I think Redux community entered the "cargo cult" stage (need for Redux itself, but also code artifacts like action constants, action creators or switch/case statements i.e. things that Redux does NOT require, but people put them in the code just because everyone else does that. It's tradition, not a pragmatism). So the biggest problem with Redux is not technical but psychological (i.e. most of programmers are believers rather than thinkers).
And there is a lot of Stockholm syndrome in Redux community - which stops innovation because people get used to Redux and don't want to try other approaches (even abstractions don't really abstract much. Most of Redux abstractions I see operate on the similar abstraction level (I.e. actions, reducers etc. They just move things around in other places they were originally. I think good Redux abstraction should abstract Redux concepts itself (even reducers, or immutability)
But honestly I don't see any future of Redux (BTW it's very good proof of concept! I'm glad Dan Abramov made this. It has good fundamentals and it allowed for inspiration for other libraries). Nevertheless I think using Redux in more complex apps than ToDo List is just cumbersome and I think this library will fade out of fashion in 2018 (and there will be huge amount of legacy code to maintain).
@antanas-arvasevicius if history can help, so far, not a single UI framework stood the test of time, not even close. I am sure it's easy to think, "but this time is different" or "we tried so many times, that one day we'll just get tired and we'll pick the last one standing"
For me that's why I prefer "raw" ES6/HTML5/CSS3. A language doesn't "break" easily. All the code that you have written generally continues to run, years after it was written, and if not, the adjustments are minor, when did someone rewrote an app after a language/SDK update?
@hex13 the biggest issue I have with React or React + Redux or Redux alone is the lack of consideration for API calls. I'd say the programming model goes in the right direction but they missed that turn and seem to not care about it. As I wrote in my "no MVC" paper, front-end developers call the shots when it comes to defining the shapes of APIs, but that's truly a curse. This is how products fall apart, one API at a time until the weight of the front-end can no longer be supported.
I mentioned it in a discussion a few days earlier:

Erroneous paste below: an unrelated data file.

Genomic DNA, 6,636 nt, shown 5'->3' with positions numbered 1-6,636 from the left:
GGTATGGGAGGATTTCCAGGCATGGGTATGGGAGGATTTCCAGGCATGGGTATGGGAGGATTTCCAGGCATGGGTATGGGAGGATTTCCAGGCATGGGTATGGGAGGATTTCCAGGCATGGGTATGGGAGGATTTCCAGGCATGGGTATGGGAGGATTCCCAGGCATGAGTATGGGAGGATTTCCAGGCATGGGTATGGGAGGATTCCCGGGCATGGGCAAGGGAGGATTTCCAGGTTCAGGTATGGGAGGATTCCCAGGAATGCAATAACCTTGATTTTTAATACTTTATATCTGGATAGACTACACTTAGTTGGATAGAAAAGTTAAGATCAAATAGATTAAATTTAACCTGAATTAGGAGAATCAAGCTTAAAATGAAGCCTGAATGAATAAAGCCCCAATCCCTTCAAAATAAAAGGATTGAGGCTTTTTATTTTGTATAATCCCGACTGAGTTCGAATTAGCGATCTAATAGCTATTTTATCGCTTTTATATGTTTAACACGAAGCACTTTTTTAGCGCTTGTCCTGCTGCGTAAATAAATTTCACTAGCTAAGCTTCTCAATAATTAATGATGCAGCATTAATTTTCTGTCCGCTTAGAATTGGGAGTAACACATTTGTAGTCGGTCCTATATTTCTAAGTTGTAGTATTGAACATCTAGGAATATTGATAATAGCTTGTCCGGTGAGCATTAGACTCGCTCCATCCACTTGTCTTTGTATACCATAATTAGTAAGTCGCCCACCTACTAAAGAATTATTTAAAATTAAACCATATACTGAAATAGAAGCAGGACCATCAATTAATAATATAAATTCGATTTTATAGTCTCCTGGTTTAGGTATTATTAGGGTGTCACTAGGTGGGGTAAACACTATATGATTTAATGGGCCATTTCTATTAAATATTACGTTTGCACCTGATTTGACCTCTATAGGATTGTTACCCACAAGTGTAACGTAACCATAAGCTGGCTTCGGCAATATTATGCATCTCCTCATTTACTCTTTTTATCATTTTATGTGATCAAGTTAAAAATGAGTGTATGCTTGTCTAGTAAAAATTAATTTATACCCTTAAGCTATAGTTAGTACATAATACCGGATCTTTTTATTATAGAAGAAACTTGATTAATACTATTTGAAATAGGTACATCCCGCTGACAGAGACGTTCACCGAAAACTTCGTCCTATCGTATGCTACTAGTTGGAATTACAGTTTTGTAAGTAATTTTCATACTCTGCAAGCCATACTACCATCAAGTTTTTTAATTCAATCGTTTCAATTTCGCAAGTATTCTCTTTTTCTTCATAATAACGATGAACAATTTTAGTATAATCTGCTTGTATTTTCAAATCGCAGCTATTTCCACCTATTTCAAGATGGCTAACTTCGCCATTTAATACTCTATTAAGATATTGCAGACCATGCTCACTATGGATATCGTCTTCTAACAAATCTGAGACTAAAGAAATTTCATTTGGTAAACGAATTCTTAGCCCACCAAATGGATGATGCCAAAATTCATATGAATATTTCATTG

so when you need to make an API call you need to do is outside the redux/render loop
That was true too in the early days of React where it was virtually impossible to weave API calls in React components. Then Flux came and tried to address that, then React came and drove the entire community back towards front-end with cool dev tools like "time travel"
It takes about 2-3 years to develop the symptoms of a poor API architecture, after that it is too late, in general you need to abandon your project/product because the cost of maintaining it is too high.
Facebook saw that problem coming, so they created GraphQL, but GraphQL can't work with for create/update/delete. The very problem of "Front-End" driven API design is that Front-End concerns are orthogonal to Systems of Record and Consistency.
Other than that, I truly think it's a shame because React had made a big leap forward and they took it all away.
On a completely different topic, I found this article really interesting in the context of STAR: "JOIN Elimination: An Essential Optimiser Feature for Advanced SQL Usage"
Ultimately, it's really key to clearly layout your programming model, regardless of the framework or language, otherwise, you are pretty much using snake oil, even if the people who are making/selling it don't even understand that's just snake oil.
I've seen many project which uses raw js/html/css and they were unmaintainable, because every UI component was written from scrach and used inconsistently e.g. List grids copy pasted to different pages and changed, drop downs was also patched, e. g. Drop down with multi columns
and what do you think about dependency injection for injecting API? i.e. creating services like in AngularJS and inject them to the functions. This approach could allow for mocking or virtualize APIs (to remove side effects).